8 Sights in Lincoln, United Kingdom (with Map and Images)

Here you can find interesting sights in Lincoln, United Kingdom. Click on a marker on the map to view details about the sight. Underneath is an overview of the sights with images. A total of 8 sights are available in Lincoln, United Kingdom.

List of cities in United Kingdom Sightseeing Tours in Lincoln

1. Jew's House

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The Jew's House is one of the earliest extant town houses in England. It is situated on Steep Hill in Lincoln, immediately below Jew's Court. The house has traditionally been associated with the thriving Jewish community in Medieval Lincoln. Antisemitic hysteria was stoked by a notorious 1255 blood libel alleging that the mysterious death of a Christian child, known as Little Saint Hugh of Lincoln, was the result of him being kidnapped and ritually killed by Jews. In 1290, the entire Jewish community was expelled from England by Edward I, and the Jew's House is said to have been seized from a Jewish owner. The building has remained continuously occupied to the present day. Since about 1973 it has been used as a restaurant; prior to that it had been an antiques shop for many years.

Wikipedia: Jew's House (EN)

2. Lincoln Castle

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Lincoln Castle is a major medieval castle constructed in Lincoln, England, during the late 11th century by William the Conqueror on the site of a pre-existing Roman fortress. The castle is unusual in that it has two mottes. It is one of only two such castles in the country, the other being at Lewes in East Sussex. Lincoln Castle remained in use as a prison and court into modern times and is one of the better preserved castles in England; the Crown Courts continue to this day. It is open to the public most days of the week and possible to walk around the walls from which there are views of the castle complex, cathedral, the city, and surrounding countryside. The castle is now owned by Lincolnshire County Council and is a scheduled monument.

Wikipedia: Lincoln Castle (EN)

3. St. Mary's Guildhall

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St Mary's Guildhall is a major domestic complex, indicating the highest social status, built in the part of the medieval city of Lincoln, England, known as Wigford. The Guildhall faces directly onto Lincoln High Street and stands to the north of Sibthorp Street. To the south is the late Saxon church of St Peter at Gowts. Stocker describes it as "the only survivor from the small group of the king's town houses which existed in several major towns…. St Mary's Guildhall is a domestic complex on a palatial scale, indicating the highest social status, and as such is representative of a little known urban building type".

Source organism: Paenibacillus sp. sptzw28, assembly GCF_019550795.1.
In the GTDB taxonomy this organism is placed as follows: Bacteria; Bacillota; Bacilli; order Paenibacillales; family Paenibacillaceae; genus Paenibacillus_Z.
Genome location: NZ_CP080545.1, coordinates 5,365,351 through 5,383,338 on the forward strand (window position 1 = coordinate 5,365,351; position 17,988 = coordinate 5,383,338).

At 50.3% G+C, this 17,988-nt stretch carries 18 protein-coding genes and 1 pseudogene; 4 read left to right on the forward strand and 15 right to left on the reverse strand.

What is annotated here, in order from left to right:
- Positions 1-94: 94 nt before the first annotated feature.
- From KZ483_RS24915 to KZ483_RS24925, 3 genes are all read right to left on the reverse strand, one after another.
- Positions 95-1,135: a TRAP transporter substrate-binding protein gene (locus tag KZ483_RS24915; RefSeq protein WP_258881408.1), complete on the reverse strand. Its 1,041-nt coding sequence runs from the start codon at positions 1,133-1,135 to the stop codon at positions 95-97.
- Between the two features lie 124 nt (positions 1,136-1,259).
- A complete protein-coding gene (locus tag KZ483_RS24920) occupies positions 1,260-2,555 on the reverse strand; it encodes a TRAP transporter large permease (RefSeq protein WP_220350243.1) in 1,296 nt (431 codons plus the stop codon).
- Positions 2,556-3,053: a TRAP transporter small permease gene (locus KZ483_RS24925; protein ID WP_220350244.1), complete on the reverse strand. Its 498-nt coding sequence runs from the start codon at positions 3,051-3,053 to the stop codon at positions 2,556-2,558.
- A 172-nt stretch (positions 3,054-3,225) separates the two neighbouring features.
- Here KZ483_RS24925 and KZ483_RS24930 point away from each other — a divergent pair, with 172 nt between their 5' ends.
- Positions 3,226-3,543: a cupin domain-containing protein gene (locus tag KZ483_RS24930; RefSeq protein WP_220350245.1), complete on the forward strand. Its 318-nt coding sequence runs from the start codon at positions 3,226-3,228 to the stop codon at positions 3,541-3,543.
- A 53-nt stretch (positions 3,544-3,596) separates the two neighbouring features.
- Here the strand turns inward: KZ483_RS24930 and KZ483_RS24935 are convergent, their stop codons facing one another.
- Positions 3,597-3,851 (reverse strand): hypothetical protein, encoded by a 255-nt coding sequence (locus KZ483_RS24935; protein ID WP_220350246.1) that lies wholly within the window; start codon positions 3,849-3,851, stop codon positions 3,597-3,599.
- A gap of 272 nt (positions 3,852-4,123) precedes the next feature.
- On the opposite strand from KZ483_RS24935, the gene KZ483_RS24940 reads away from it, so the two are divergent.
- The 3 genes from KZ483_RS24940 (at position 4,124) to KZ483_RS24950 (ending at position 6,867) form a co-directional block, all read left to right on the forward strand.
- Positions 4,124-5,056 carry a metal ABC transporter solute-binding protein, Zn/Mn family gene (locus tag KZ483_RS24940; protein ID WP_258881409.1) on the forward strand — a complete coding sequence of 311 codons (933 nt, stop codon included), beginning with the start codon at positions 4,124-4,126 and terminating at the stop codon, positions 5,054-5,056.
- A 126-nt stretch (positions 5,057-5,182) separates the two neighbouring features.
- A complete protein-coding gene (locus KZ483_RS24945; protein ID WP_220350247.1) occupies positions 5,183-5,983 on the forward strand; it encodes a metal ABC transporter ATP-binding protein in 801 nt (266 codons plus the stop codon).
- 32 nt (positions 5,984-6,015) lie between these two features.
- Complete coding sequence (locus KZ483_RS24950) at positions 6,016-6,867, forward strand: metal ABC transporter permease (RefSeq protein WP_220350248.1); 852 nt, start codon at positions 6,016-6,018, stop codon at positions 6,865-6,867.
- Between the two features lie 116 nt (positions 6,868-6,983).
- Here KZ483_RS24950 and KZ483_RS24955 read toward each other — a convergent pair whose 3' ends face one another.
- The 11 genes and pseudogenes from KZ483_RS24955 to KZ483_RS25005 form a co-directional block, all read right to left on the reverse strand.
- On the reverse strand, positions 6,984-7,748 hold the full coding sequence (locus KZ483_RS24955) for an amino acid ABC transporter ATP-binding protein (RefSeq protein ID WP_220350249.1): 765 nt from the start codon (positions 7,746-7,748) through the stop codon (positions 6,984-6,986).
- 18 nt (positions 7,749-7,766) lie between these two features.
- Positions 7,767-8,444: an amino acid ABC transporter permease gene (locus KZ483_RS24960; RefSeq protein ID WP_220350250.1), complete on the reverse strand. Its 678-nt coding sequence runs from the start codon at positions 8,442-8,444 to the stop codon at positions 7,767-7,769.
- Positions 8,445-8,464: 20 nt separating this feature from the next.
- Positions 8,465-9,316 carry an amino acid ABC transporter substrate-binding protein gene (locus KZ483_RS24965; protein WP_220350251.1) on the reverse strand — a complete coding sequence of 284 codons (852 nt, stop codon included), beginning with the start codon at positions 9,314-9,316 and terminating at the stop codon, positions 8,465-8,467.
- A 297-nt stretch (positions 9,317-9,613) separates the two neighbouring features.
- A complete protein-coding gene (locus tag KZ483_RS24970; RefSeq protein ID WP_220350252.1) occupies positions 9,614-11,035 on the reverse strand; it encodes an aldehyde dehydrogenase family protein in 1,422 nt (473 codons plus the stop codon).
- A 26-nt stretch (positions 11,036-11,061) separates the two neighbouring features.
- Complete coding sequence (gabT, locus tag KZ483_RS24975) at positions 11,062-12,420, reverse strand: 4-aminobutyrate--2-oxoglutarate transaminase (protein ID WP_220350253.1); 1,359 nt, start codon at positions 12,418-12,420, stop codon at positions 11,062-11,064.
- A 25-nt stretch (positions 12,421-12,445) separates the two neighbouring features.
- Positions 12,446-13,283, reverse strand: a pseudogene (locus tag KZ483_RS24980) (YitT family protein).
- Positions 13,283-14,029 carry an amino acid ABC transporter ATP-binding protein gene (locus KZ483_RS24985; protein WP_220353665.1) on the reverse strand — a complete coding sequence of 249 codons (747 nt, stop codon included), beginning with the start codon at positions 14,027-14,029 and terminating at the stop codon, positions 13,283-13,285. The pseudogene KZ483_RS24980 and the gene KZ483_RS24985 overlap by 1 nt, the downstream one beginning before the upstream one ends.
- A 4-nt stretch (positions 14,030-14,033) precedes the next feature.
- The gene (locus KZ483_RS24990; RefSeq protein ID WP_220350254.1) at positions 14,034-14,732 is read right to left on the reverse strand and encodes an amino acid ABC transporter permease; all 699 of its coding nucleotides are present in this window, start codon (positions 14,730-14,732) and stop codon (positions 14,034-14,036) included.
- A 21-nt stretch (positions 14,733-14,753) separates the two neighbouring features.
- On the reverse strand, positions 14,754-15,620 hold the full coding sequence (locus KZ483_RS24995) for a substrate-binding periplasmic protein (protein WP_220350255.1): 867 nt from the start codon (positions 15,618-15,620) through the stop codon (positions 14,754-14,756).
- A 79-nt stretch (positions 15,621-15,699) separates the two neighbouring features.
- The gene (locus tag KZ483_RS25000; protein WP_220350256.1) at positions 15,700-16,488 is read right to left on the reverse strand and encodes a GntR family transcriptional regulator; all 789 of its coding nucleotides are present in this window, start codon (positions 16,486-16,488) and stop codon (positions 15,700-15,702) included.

Wikipedia: St. Mary's Guildhall, Lincoln (EN)

4. Stone Bow

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The Guildhall and Stonebow, Lincoln, has been the meeting place of Lincoln City Council from Medieval times to the present. The term Stonebow, which is derived from the Danish word stennibogi, indicates a stone archway that visitors entering the city from the south, along the High Street, would have passed through. It is a Grade I listed building. Lincoln City Hall, a 20th-century building on Orchard Street, provides further accommodation for the city council.

Wikipedia: Guildhall and Stonebow, Lincoln (EN)

5. Lincoln Cathedral

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Lincoln Cathedral, Lincoln Minster, or the Cathedral Church of the Blessed Virgin Mary of Lincoln and sometimes St Mary's Cathedral, in Lincoln, England, is a Grade I listed cathedral and is the seat of the Anglican Bishop of Lincoln. Construction commenced in 1072 and continued in several phases throughout the High Middle Ages. Like many of the medieval cathedrals of England it was built in the Early Gothic style.

Wikipedia: Lincoln Cathedral (EN)

6. The Lawn

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The Lawn is an early nineteenth century Greek revival building on Union Road, in Lincoln, Lincolnshire, England, 0.3 miles (0.5 km) to the west of Lincoln Cathedral. The complex features a walled garden and children's play area. The building housed The Lawn Hospital for Mental and Nervous Diseases from 1921 until 1985.

Wikipedia: The Lawn, Lincoln (EN)

7. Saint Hugh of Lincoln

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St Hugh's Church or St Hugh of Lincoln Church is a Roman Catholic Parish church in Lincoln, England. It was built from 1892 to 1893. It is situated on the corner of Monks Road and Friars Lane in the town centre. It was designed by Albert Vicars and is a Grade II listed building.

Wikipedia: St Hugh's Church, Lincoln (EN)

8. Newport Arch

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Newport Arch is a 3rd-century Roman gate in the city of Lincoln, Lincolnshire. It is a Scheduled monument and Grade I listed building and is reputedly the oldest arch in the United Kingdom still used by traffic.

Wikipedia: Newport Arch (EN)

Disclaimer Please be aware of your surroundings and do not enter private property. We are not liable for any damages that occur during the tours.

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